"When you look at the game there's only so much physics you can cut before you don't have a game anymore, so you cut more into the effects - especially when you have a much smaller screen."
"There were a lot of times when we were saying 'this is the budget for this, we need to cut that in half' and then we go and look at the actual assets and they were 30 per cent over budget on the other platforms already. How are we going to cut even further?" shares Hamadi.
The established methodology used by some developers in allocating set amounts of processing budget for each particular sub-system wasn't a good fit for developing the Vita version either.
"A lot of people try to approach ports that way, it's not the right way to go about things. The compromises you have to make don't always fall in line with the way you budget for a higher-end platform. Certain aspects need to be cut more than other aspects but when it came to beta. For example, the physics was way more over budget than effects."
The fact that Most Wanted is running on a mobile platform helped define some of the compromises. For example, processing resources weren't there to maintain native res, but the combination of the Vita's rich OLED screen and the 4x MSAA make for a clean presentation overall. Criterion quickly realised that certain systems should take priority over others which weren't so important factoring in how the game is actually played on handheld hardware.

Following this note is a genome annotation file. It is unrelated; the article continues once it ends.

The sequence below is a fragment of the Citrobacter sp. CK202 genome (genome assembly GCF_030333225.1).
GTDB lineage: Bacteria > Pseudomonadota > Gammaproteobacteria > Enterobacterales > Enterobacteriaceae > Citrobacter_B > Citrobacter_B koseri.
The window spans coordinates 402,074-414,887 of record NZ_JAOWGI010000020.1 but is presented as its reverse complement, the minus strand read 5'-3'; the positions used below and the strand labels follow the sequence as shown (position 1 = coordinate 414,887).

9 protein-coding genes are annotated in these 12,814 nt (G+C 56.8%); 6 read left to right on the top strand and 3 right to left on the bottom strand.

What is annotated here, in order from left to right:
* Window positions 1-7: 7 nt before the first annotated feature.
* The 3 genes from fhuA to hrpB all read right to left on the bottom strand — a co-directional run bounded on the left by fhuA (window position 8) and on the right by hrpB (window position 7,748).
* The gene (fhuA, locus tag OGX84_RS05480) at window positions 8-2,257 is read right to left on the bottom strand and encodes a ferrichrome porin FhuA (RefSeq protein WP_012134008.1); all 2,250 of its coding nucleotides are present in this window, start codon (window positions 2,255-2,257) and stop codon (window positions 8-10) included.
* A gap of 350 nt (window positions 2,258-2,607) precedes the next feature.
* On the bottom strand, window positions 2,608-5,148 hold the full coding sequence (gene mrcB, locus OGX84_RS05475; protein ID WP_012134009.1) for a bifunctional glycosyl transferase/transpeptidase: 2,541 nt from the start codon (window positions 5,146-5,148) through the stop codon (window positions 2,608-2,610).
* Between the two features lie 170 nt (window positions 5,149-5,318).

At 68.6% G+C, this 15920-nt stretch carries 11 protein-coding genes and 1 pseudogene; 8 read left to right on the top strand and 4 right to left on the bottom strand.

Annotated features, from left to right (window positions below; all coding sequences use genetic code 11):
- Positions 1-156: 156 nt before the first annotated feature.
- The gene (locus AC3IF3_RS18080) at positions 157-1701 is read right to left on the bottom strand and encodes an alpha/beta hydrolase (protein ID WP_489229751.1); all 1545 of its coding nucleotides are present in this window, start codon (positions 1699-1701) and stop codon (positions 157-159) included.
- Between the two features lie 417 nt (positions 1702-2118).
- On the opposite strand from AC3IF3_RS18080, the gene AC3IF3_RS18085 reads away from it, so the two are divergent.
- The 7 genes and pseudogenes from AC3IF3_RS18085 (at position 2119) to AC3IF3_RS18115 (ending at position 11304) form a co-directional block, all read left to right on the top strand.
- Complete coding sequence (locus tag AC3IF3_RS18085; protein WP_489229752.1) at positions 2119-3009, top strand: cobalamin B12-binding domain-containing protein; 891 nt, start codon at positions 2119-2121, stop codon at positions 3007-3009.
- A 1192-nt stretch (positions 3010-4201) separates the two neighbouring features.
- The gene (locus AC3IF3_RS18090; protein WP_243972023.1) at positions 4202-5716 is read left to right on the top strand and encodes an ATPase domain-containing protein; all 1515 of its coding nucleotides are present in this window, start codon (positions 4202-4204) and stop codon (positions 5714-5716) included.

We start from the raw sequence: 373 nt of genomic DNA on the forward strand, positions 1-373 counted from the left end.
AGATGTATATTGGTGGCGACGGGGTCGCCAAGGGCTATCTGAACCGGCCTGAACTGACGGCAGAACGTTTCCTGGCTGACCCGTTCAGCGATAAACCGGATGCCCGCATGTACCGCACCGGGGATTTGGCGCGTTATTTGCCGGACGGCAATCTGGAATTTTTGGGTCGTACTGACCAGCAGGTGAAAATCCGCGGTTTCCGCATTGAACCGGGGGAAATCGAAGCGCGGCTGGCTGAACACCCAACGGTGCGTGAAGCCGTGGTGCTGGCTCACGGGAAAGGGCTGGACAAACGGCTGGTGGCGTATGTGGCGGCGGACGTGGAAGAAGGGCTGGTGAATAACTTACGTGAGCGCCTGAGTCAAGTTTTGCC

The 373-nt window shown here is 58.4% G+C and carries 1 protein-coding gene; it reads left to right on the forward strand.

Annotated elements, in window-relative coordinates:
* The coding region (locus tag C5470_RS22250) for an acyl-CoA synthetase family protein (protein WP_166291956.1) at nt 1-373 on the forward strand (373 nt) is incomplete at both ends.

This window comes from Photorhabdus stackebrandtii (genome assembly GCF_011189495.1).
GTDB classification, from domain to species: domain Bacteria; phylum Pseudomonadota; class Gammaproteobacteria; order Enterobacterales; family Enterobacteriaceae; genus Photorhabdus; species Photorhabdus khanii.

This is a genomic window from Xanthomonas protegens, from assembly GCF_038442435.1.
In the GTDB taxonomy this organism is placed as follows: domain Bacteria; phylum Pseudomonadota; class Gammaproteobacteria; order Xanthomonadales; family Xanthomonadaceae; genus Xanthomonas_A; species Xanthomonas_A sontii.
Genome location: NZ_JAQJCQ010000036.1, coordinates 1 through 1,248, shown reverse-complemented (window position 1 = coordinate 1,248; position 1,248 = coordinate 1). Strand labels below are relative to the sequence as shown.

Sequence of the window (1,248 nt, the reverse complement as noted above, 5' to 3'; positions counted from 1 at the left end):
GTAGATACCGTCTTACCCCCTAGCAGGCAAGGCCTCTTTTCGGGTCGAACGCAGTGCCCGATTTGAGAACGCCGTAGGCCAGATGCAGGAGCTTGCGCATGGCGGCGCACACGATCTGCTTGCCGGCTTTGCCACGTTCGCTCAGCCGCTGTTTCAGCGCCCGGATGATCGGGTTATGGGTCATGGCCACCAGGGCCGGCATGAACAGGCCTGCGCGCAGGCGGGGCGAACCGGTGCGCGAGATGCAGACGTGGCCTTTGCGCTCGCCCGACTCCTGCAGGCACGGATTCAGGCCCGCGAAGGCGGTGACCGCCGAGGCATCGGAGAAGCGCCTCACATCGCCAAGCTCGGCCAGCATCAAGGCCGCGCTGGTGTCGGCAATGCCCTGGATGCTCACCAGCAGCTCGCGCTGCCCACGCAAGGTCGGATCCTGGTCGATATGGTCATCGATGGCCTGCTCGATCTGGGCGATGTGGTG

"There were a lot of times when we were saying 'this is the budget for this, we need to cut that in half' and then we go and look at the actual assets and they were 30 per cent over-budget on the other platforms already."
"When you look at the game there's only so much physics you can cut before you don't have a game anymore, so you cut more into the effects - especially when you have a much smaller screen. People don't really see the effects anyway. You don't want to give so much run-time resources," Hamadi says.